Solar film teases energy independent smartphones

A start-up has invented a film that it says can charge a typical cellphone's battery within six hours in direct sunlight. Real-life commercial applications may be more limited or niche focused.
Written by David Worthington, Contributor

Wysips uses a principle similar to holograms to capture solar energy.

French solar energy start-up Wysips has been turning heads at the CTIA Wireless show in Orlando with its transparent photovoltaic film. It says that the film has the potential to make smartphones, tablets and other gadgets energy self-sufficient.

The company is actively pitching its technology to cellular carriers, display makers and equipment manufacturers, according to reports. Its goal is for the film to be integrated into wireless devices within a year (assuming it isn't acquired).

The film is designed to be thin enough so that it doesn't darken LCD screens, and could provide a charge of 250mW. Although, reviewers observed that screens appeared darker than usual.

I also wonder whether it could accommodate the oil-resistant coating that is found on many touchscreen phones, and built into glass from suppliers.

The potential applications of Wysips’ technology extend well beyond electronics: The flexible film layers on top of glass, fabrics, plastic, and even sails, according to the company’s Web site.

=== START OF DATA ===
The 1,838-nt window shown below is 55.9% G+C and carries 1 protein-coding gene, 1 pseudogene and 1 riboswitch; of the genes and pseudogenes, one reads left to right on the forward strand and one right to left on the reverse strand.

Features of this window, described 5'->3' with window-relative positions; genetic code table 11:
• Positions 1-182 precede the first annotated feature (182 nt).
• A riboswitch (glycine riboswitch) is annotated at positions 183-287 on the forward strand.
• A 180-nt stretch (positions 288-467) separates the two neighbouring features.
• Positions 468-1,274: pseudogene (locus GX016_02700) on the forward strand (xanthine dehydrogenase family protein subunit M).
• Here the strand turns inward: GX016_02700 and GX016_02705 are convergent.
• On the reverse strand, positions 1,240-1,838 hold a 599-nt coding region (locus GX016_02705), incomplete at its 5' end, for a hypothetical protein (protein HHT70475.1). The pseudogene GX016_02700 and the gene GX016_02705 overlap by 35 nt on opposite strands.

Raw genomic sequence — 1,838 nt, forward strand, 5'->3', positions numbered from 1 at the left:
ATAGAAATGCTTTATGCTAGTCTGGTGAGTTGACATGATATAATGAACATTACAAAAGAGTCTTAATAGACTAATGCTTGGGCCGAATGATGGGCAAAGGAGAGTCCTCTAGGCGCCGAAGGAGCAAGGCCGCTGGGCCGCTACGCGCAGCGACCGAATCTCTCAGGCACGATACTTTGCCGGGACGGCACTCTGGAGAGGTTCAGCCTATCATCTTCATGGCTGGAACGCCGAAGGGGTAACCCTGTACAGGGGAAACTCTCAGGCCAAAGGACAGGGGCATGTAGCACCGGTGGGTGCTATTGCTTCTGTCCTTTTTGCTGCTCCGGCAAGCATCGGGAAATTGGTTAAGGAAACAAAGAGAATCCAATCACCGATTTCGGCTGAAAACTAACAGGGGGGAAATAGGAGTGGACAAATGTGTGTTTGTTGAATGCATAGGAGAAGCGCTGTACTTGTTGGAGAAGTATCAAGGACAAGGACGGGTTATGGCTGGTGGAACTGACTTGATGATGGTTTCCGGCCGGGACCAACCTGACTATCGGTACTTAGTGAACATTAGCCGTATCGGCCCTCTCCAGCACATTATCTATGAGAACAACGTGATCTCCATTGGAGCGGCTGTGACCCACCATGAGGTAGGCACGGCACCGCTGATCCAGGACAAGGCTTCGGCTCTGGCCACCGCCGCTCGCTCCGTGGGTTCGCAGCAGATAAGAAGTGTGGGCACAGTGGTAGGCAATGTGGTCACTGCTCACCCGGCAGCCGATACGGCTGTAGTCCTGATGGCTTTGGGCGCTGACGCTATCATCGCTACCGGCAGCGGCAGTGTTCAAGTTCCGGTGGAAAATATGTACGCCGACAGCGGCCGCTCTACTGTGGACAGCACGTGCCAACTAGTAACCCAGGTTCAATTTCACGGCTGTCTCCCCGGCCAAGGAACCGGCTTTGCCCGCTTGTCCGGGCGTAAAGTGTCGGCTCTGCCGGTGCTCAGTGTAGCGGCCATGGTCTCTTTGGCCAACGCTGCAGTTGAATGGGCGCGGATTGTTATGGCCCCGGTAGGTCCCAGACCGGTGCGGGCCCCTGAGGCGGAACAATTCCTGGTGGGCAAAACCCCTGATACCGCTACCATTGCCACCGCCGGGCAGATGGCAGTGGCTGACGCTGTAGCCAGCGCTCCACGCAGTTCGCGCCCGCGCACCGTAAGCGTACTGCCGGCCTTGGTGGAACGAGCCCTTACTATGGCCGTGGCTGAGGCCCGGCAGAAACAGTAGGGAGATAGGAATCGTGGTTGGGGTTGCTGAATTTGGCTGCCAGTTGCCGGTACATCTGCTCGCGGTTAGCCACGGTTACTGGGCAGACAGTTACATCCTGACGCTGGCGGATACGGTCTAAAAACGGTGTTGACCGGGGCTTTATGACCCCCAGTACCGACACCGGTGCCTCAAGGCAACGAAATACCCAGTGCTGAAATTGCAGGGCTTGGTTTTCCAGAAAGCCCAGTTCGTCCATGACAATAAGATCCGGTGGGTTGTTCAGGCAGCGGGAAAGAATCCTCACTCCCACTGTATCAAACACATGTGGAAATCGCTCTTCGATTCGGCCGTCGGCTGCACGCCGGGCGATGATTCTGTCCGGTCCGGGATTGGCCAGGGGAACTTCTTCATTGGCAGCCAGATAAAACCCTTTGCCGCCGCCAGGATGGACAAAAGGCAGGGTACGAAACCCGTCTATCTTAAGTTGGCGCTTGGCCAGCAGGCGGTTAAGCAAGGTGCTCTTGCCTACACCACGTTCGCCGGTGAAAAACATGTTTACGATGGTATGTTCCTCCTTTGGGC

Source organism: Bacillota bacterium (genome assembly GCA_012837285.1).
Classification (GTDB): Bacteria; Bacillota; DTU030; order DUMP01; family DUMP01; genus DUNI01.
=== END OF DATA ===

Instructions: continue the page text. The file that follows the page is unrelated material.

Indeed, Wysips promises to be revolutionary: its Web site invokes the 1960s off-Broadway counter-culture hit Hair with the saying, “let the sun shine in.” You’ll just need to have a big enough window.

It takes six hours of direct sunlight to charge an average cell phone battery, the company told LAPTOP magazine. I’d imagine it would take a far longer interval if your phone is sequestered in your pocket throughout the day as mine often is.

Wysips president Ludovic Deblois demoed the technology to attendees at CTIA on a retrofitted iPhone 4. Deblois proved his concept, showing how indoor lighting can even provide a charge.

In practice, Wysips' technology may allow device makers to further shrink form factors, but doing so would make battery life less predictable in an era when customers expect superior battery life. Delaying the amount of time a customer can spend between charges could be a winner.

Integrating solar technology into laptop or tablet where PC hardware uses power more greedily makes even greater sense. They don't go in your pocket either.

If you are expecting a smartphone that charges itself while you eat your cornflakes, you’ll be waiting for a technological Godot. If you are looking for a modest improvement in battery life, this may a feature that you want to have with your next phone.

Investors will decide what's best

Layering photovoltaic film on top of an LCD screen sounds like a good idea at face value, but I’m wondering whether we are witnessing a phenomenon that sales people refer to as “trade show glow.” You may even be experiencing it now - virtually.

Ideas seem novel or disruptive on the conference floor, but the buzz fades after everybody goes home. Conference calls are scheduled, executives and engineers powwow, and then – silence.

I won’t discount its potential, but the film may end up being a better fit for niche products such as military tents or survival gear. I recall when the introduction of OLED technology was going to usher in TVs that are unbelievably thin.

That was back in 2001, and I’m still waiting for it to happen. Its more likely that Wysips' investors will decide the direction of its revolution before it ever really changes how consumer electronics are powered.

This post was originally published on Smartplanet.com

Editorial standards